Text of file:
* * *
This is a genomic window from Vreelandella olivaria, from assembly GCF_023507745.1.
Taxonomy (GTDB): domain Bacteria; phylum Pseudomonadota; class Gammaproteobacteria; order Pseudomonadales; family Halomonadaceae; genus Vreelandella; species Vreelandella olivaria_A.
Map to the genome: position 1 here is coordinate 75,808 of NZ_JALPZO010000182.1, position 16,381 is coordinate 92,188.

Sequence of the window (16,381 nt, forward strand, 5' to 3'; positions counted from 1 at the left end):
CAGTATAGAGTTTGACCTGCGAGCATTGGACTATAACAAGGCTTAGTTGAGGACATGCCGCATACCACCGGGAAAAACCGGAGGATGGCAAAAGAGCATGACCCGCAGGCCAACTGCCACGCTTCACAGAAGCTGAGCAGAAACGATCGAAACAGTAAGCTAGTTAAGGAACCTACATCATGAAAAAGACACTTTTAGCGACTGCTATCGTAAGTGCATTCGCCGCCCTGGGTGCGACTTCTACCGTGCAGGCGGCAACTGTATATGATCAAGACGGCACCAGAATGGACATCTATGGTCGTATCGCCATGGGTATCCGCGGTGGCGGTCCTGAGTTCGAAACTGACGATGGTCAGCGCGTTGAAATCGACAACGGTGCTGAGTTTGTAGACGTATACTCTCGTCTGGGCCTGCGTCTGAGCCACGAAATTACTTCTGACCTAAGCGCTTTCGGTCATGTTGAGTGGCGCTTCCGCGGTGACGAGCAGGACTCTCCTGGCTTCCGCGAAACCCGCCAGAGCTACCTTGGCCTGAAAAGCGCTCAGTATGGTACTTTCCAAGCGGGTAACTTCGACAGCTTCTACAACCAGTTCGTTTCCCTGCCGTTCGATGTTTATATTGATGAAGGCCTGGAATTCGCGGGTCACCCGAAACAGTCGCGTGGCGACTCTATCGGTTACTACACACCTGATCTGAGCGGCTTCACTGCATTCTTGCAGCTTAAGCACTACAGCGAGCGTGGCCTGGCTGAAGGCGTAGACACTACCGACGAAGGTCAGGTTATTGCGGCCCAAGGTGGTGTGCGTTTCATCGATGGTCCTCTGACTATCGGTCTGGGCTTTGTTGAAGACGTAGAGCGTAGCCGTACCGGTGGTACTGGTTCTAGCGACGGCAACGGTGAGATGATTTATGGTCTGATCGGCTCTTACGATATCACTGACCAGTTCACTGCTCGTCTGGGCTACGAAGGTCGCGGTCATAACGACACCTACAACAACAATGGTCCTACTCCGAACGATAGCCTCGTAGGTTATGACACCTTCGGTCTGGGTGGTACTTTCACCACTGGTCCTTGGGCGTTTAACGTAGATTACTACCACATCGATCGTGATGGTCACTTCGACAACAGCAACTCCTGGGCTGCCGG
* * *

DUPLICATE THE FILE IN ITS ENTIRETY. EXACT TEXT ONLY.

This is a genomic window from Vreelandella olivaria, from assembly GCF_023507745.1.
Taxonomy (GTDB): domain Bacteria; phylum Pseudomonadota; class Gammaproteobacteria; order Pseudomonadales; family Halomonadaceae; genus Vreelandella; species Vreelandella olivaria_A.
Map to the genome: position 1 here is coordinate 75,808 of NZ_JALPZO010000182.1, position 16,381 is coordinate 92,188.

Sequence of the window (16,381 nt, forward strand, 5' to 3'; positions counted from 1 at the left end):
CAGTATAGAGTTTGACCTGCGAGCATTGGACTATAACAAGGCTTAGTTGAGGACATGCCGCATACCACCGGGAAAAACCGGAGGATGGCAAAAGAGCATGACCCGCAGGCCAACTGCCACGCTTCACAGAAGCTGAGCAGAAACGATCGAAACAGTAAGCTAGTTAAGGAACCTACATCATGAAAAAGACACTTTTAGCGACTGCTATCGTAAGTGCATTCGCCGCCCTGGGTGCGACTTCTACCGTGCAGGCGGCAACTGTATATGATCAAGACGGCACCAGAATGGACATCTATGGTCGTATCGCCATGGGTATCCGCGGTGGCGGTCCTGAGTTCGAAACTGACGATGGTCAGCGCGTTGAAATCGACAACGGTGCTGAGTTTGTAGACGTATACTCTCGTCTGGGCCTGCGTCTGAGCCACGAAATTACTTCTGACCTAAGCGCTTTCGGTCATGTTGAGTGGCGCTTCCGCGGTGACGAGCAGGACTCTCCTGGCTTCCGCGAAACCCGCCAGAGCTACCTTGGCCTGAAAAGCGCTCAGTATGGTACTTTCCAAGCGGGTAACTTCGACAGCTTCTACAACCAGTTCGTTTCCCTGCCGTTCGATGTTTATATTGATGAAGGCCTGGAATTCGCGGGTCACCCGAAACAGTCGCGTGGCGACTCTATCGGTTACTACACACCTGATCTGAGCGGCTTCACTGCATTCTTGCAGCTTAAGCACTACAGCGAGCGTGGCCTGGCTGAAGGCGTAGACACTACCGACGAAGGTCAGGTTATTGCGGCCCAAGGTGGTGTGCGTTTCATCGATGGTCCTCTGACTATCGGTCTGGGCTTTGTTGAAGACGTAGAGCGTAGCCGTACCGGTGGTACTGGTTCTAGCGACGGCAACGGTGAGATGATTTATGGTCTGATCGGCTCTTACGATATCACTGACCAGTTCACTGCTCGTCTGGGCTACGAAGGTCGCGGTCATAACGACACCTACAACAACAATGGTCCTACTCCGAACGATAGCCTCGTAGGTTATGACACCTTCGGTCTGGGTGGTACTTTCACCACTGGTCCTTGGGCGTTTAACGTAGATTACTACCACATCGATCGTGATGGTCACTTCGACAACAGCAACTCCTGGGCTGCCGG